I made a Maple Cardamom Corn Cake. But before I share that, I want to tell you a little about Maine Maple Sunday
The 4th Sunday in March is a holiday in Maine. Well, I say it’s a holiday. It’s Maine Maple Sunday when Maine’s maple syrup producers open their sugarhouses to demonstrate how they make their syrup. Garages and barns are transformed into makeshift maple stores with shelves lined with bottles ranging from a few ounces to a few gallons. Bags of maple cotton candy hang from clotheslines, crockpots full of maple baked beans are stirred, pancake breakfasts are shared with strangers, and maple-ice cream sundaes abound. All of these delights, along with sugarhouse and farm tours, are all part of the Maine Maple Sunday package.
A little maple trivia for you: all grades of syrup, no matter how dark or light, are identical in density and maple sugar content and all of it undergoes the exact same process. The color difference has to do with the time of season it’s harvested. As the weather starts warming up in spring, the sap is darker in color. The darker the syrup, the stronger the flavor.
Maple Syrup Grades
Fancy (hehe. I don’t know why but ‘fancy’ as a grade designation makes me chuckle)
- Color: Super light in color (think ginger ale)
- Flavor profile: subtle with hints of vanilla
- Best Served: As a table syrup with pancakes, waffles, and the like
Grade A Medium Amber
- Color: A shade darker than Fancy (hehe)
- Flavor profile: light, slightly more pronounced maple flavor
- Best Served: As a table syrup with the usual suspects.
Grade A Dark Amber
- Color: Produced towards the end of sap season. As you probably guessed, it’s a dark amber color.
- Flavor profile: Intense and robust
- Best Served: For cooking or adding to yogurt, oatmeal, or cake.
- Color: As dark as molasses.
- Flavor profile: Very strong, intense flavor
- Best Served: For cooking.
This probably doesn’t surprise you, but I go for intense. Bold. Extreme. If nowhere else in my life (it’s true–I’m about as cautious as they come), I do so with food. So I bought a half gallon of the darkest syrup Nash Valley Farm was selling. I would have bought a gallon but they were all out.
I tasted a spoonful when I got home, and let me tell you friends, it was a life changing. None too sweet, super mapely, and oh-so-smooth. I was raised on Aunt Jemima. Since my culinary awakening some 10 years ago, I haven’t tasted what passes for syrup in our grocery stores since. Even with a palate pretty familiar with ‘the good stuff,’ this one spoonful turned what I thought I knew and loved about maple syrup on its head.
Naturally, I wanted to bake something with it. So I made a Maple Cardamom Corn Cake with Maple Cardamom Custard (ah, alliteration).
The Maple Cardamom Corn Cake Cast:
Spicy aromatic kick from the cardamom
Slightly sweet maple syrup
Creamy, rich custard
A wee crunch from cornmeal
Earthiness from whole wheat flour
I’ve been revisiting old blog recipes, and want to share again some of my favorites. This particular one is a riff on the Honey and Cornmeal Cake with Lemon and Herb Custard from 2014. It’s obviously adaptable, so have a ball coming up with your own flavor combinations.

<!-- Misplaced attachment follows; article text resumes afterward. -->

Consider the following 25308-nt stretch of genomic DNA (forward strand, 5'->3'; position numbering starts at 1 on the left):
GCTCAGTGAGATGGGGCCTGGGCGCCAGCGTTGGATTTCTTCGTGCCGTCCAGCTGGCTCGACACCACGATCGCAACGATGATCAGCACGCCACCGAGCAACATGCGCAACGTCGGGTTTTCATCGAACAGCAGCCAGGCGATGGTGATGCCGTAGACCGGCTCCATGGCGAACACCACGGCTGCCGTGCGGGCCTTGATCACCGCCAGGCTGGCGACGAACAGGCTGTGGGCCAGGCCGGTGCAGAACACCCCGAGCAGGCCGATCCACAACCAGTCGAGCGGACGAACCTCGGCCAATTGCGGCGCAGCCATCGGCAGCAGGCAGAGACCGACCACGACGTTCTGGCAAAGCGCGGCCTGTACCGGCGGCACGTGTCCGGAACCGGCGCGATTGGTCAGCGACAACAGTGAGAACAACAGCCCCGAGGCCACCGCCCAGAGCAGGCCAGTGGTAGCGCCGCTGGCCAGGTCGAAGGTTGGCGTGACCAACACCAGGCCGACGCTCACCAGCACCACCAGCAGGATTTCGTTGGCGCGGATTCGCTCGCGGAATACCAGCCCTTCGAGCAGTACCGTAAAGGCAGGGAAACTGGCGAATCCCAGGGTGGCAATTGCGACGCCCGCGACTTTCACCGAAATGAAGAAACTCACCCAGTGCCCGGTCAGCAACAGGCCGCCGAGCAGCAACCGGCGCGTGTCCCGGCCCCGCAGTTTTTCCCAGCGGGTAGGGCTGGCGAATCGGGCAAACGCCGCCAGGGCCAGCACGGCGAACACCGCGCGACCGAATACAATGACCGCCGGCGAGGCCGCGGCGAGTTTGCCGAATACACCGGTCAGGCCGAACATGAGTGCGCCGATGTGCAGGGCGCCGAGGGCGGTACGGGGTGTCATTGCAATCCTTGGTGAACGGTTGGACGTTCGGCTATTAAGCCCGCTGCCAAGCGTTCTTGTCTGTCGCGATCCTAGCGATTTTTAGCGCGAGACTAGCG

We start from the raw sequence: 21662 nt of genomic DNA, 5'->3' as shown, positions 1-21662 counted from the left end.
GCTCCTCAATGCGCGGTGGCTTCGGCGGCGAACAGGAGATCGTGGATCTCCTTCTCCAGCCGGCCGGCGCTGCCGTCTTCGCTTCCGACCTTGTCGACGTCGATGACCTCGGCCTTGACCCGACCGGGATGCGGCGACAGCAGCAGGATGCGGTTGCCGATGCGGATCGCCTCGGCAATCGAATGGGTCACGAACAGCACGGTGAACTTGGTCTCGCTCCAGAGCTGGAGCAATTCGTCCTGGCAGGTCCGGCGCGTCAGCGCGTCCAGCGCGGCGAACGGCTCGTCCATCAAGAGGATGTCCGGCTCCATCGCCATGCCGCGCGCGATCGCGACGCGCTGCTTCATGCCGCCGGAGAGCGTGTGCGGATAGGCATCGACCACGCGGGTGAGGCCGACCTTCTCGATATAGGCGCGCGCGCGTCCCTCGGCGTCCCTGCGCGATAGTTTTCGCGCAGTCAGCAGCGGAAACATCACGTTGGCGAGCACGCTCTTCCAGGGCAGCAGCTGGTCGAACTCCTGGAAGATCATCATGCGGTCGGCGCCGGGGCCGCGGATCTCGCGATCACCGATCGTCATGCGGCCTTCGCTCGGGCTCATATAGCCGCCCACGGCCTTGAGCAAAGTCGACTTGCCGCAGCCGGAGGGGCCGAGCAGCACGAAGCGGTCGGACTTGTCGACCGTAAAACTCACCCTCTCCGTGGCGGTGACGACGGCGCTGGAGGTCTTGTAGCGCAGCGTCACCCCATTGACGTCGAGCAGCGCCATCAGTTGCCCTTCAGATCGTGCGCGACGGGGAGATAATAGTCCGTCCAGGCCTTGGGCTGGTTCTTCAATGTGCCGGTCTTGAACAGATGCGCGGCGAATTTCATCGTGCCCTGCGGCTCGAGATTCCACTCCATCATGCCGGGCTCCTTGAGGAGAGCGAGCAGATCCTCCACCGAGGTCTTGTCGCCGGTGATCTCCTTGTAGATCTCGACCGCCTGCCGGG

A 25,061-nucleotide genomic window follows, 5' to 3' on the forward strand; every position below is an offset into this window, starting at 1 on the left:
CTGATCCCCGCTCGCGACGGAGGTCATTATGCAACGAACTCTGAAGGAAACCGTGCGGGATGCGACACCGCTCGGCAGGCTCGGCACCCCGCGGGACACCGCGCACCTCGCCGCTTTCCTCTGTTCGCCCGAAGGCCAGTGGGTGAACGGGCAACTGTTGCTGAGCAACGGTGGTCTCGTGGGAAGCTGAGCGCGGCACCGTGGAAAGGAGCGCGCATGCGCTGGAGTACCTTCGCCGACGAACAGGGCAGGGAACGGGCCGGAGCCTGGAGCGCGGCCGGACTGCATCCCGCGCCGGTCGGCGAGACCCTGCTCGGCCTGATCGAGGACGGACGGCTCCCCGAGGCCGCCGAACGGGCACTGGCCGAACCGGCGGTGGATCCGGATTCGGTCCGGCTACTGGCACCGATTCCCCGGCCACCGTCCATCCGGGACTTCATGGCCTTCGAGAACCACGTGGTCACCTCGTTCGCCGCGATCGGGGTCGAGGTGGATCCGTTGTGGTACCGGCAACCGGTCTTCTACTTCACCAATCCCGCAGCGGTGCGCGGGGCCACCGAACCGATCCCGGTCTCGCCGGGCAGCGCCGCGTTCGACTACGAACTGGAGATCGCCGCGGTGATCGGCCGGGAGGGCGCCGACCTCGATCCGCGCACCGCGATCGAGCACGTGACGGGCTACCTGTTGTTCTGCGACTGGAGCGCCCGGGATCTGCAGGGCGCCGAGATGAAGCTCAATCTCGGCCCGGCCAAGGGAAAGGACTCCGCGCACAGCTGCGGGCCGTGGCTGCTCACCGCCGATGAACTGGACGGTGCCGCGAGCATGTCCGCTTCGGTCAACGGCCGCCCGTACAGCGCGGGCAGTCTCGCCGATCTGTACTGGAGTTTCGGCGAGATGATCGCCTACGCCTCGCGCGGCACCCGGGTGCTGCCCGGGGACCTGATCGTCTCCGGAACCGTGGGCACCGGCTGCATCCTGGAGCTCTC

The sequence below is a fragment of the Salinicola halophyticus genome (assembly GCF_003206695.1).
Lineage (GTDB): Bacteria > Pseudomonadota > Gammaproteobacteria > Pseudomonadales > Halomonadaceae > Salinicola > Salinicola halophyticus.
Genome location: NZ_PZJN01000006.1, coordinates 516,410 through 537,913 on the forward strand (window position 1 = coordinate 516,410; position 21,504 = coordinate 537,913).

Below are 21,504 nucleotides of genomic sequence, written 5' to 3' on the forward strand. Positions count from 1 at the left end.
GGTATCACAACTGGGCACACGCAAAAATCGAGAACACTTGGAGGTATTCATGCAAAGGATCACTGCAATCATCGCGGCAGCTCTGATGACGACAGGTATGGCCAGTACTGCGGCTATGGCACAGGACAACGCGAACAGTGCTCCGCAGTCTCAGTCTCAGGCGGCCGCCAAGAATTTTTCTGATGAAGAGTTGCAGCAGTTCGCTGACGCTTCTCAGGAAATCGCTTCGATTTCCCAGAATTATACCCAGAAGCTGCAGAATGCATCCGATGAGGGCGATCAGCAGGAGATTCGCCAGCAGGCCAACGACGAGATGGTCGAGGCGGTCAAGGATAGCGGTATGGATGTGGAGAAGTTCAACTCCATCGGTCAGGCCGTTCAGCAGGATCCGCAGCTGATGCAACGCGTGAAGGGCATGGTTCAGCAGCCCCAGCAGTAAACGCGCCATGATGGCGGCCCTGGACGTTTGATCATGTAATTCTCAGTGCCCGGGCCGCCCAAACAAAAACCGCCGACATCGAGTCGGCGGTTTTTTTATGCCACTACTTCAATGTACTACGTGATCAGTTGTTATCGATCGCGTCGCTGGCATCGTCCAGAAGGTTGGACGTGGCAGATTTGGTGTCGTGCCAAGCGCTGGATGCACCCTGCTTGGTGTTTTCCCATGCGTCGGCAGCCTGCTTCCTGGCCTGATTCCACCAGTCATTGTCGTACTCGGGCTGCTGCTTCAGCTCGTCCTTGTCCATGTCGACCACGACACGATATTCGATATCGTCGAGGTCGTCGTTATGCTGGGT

This delightful corn cake creates its own rich, maple custard as it bakes. The infused cream you pour over the top will bake into the batter. Some settles in pockets towards the bottom of the cake while the entire underside is covered with the thinnest layer of custard. The cake is moist with a contrasting texture from the cornmeal. Sweet maple and cardamom’s spicy flair make this recipe perfect for an autumn outing. There’s no refined sugar, only syrup and spice.
This cake uses a lot of maple syrup, so I recommend you order a big jug. Because, you know, pancakes.
- 1½ cup heavy cream
- ½ tsp ground cardamom
- 2 Tbsp. maple syrup
- 1 cups all purpose flour
- ½ cup whole wheat flour
- ¾ cups fine yellow cornmeal
- 1 tsp. baking powder
- ½ tsp baking soda
- 1 tsp salt
- ½ tsp. Freshly ground cardamom
- 2 Eggs
- 1 cup high quality maple syrup
- ¾ cup buttermilk (or regular milk and the juice of lemon)
- ½ cup olive oil
- Preheat oven to 350.
- In a small saucepan, add first three ingredients. Simmer for about 5 minutes, stirring occasionally so the cream does not burn. Turn off heat and let cool until you're ready to use it.
- In a bowl, combine all purpose and wheat flours, cornmeal, baking powder, baking soda, salt, and cardamom. Whisk together until well-combined.
- If you don't have buttermilk, measure out ¾ milk and add ¾ Tbsp. of fresh lemon juice. Let sit for a few minutes to curdle.
- In a stand mixer or by hand, beat eggs and maple syrup together until a bit of foam forms on top. I did this with my stand mixer on medium-high for about 4 minutes.
- Once mixed, add buttermilk and olive oil.
- Combine dry ingredients with wet ingredients and mix until well combined.
- Pour the batter into a springform pan lined with parchment.
- Pour the cream in the middle of the batter. It's okay if some rests on the top.
- Bake for 45 minutes or the batter passes the knife test.
- Once done, let cool before serving. Serve with maple syrup and butter.
My recommendation for high-quality Maine Maple Syrup: Balsam Ridge in Raymond, ME
Quinoa Skillet Cornbread (not sweet at all and cream settles on the top rather than the bottom)